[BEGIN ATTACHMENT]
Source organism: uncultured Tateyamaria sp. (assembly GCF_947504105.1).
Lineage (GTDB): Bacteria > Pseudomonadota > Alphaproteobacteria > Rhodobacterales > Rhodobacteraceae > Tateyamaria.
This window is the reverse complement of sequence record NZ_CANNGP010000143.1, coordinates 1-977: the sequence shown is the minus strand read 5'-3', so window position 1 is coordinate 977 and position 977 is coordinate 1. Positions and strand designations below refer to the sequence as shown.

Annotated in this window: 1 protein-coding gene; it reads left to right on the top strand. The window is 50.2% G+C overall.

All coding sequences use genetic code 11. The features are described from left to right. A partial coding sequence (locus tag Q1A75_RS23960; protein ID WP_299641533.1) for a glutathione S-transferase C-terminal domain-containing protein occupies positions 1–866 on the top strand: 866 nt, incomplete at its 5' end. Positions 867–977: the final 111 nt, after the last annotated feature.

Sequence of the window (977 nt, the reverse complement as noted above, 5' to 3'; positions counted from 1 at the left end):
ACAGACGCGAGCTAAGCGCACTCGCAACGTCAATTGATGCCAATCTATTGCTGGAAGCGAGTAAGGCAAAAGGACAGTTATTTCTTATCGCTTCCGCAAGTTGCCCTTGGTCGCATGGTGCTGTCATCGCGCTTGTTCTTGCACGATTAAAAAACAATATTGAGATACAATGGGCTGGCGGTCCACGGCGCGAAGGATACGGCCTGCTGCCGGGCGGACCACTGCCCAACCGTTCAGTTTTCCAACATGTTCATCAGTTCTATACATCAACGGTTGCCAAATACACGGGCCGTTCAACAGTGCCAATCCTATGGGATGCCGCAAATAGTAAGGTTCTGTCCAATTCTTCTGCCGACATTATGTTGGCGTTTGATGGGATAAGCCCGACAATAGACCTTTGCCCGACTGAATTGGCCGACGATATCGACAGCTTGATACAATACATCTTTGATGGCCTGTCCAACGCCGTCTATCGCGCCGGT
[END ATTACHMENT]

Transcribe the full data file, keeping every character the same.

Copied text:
Source organism: uncultured Tateyamaria sp. (assembly GCF_947504105.1).
Lineage (GTDB): Bacteria > Pseudomonadota > Alphaproteobacteria > Rhodobacterales > Rhodobacteraceae > Tateyamaria.
This window is the reverse complement of sequence record NZ_CANNGP010000143.1, coordinates 1-977: the sequence shown is the minus strand read 5'-3', so window position 1 is coordinate 977 and position 977 is coordinate 1. Positions and strand designations below refer to the sequence as shown.

Annotated in this window: 1 protein-coding gene; it reads left to right on the top strand. The window is 50.2% G+C overall.

All coding sequences use genetic code 11. The features are described from left to right. A partial coding sequence (locus tag Q1A75_RS23960; protein ID WP_299641533.1) for a glutathione S-transferase C-terminal domain-containing protein occupies positions 1–866 on the top strand: 866 nt, incomplete at its 5' end. Positions 867–977: the final 111 nt, after the last annotated feature.

Sequence of the window (977 nt, the reverse complement as noted above, 5' to 3'; positions counted from 1 at the left end):
ACAGACGCGAGCTAAGCGCACTCGCAACGTCAATTGATGCCAATCTATTGCTGGAAGCGAGTAAGGCAAAAGGACAGTTATTTCTTATCGCTTCCGCAAGTTGCCCTTGGTCGCATGGTGCTGTCATCGCGCTTGTTCTTGCACGATTAAAAAACAATATTGAGATACAATGGGCTGGCGGTCCACGGCGCGAAGGATACGGCCTGCTGCCGGGCGGACCACTGCCCAACCGTTCAGTTTTCCAACATGTTCATCAGTTCTATACATCAACGGTTGCCAAATACACGGGCCGTTCAACAGTGCCAATCCTATGGGATGCCGCAAATAGTAAGGTTCTGTCCAATTCTTCTGCCGACATTATGTTGGCGTTTGATGGGATAAGCCCGACAATAGACCTTTGCCCGACTGAATTGGCCGACGATATCGACAGCTTGATACAATACATCTTTGATGGCCTGTCCAACGCCGTCTATCGCGCCGGT